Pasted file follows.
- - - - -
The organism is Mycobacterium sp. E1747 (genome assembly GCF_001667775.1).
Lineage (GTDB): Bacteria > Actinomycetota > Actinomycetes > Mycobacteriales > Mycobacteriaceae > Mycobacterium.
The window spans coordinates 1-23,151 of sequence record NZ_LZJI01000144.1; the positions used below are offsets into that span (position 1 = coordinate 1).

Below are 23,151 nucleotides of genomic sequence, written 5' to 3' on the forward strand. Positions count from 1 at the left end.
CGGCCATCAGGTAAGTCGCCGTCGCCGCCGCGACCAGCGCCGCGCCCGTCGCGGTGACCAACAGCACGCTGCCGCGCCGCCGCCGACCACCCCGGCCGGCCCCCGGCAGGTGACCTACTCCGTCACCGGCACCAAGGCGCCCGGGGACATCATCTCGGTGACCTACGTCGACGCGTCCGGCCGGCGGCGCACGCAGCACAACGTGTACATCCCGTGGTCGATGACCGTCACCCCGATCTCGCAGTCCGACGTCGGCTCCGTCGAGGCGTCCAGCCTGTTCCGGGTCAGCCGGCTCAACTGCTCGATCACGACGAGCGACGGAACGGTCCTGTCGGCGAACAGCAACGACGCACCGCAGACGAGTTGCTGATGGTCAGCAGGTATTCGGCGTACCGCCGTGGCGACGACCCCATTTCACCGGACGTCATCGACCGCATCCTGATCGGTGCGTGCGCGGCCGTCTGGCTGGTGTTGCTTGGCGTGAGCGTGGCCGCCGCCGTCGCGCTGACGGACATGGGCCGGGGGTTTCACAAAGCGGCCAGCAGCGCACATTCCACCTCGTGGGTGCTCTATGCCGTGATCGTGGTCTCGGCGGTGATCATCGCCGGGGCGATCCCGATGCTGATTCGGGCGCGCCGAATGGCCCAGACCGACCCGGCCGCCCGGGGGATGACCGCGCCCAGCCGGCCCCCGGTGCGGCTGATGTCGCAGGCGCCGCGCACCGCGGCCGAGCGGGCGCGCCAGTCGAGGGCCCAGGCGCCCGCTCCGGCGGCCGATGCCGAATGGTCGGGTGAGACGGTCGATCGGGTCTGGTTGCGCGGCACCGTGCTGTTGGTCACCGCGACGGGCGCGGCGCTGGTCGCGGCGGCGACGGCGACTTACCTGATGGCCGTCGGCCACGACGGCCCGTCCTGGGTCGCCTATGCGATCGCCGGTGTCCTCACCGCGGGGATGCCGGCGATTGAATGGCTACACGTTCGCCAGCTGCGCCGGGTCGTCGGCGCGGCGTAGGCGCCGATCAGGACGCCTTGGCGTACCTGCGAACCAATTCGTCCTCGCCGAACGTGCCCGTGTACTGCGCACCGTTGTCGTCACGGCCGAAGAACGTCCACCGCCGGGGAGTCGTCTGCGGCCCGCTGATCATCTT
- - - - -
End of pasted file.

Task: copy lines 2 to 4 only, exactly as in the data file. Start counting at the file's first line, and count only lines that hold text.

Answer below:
Lineage (GTDB): Bacteria > Actinomycetota > Actinomycetes > Mycobacteriales > Mycobacteriaceae > Mycobacterium.
The window spans coordinates 1-23,151 of sequence record NZ_LZJI01000144.1; the positions used below are offsets into that span (position 1 = coordinate 1).

Below are 23,151 nucleotides of genomic sequence, written 5' to 3' on the forward strand. Positions count from 1 at the left end.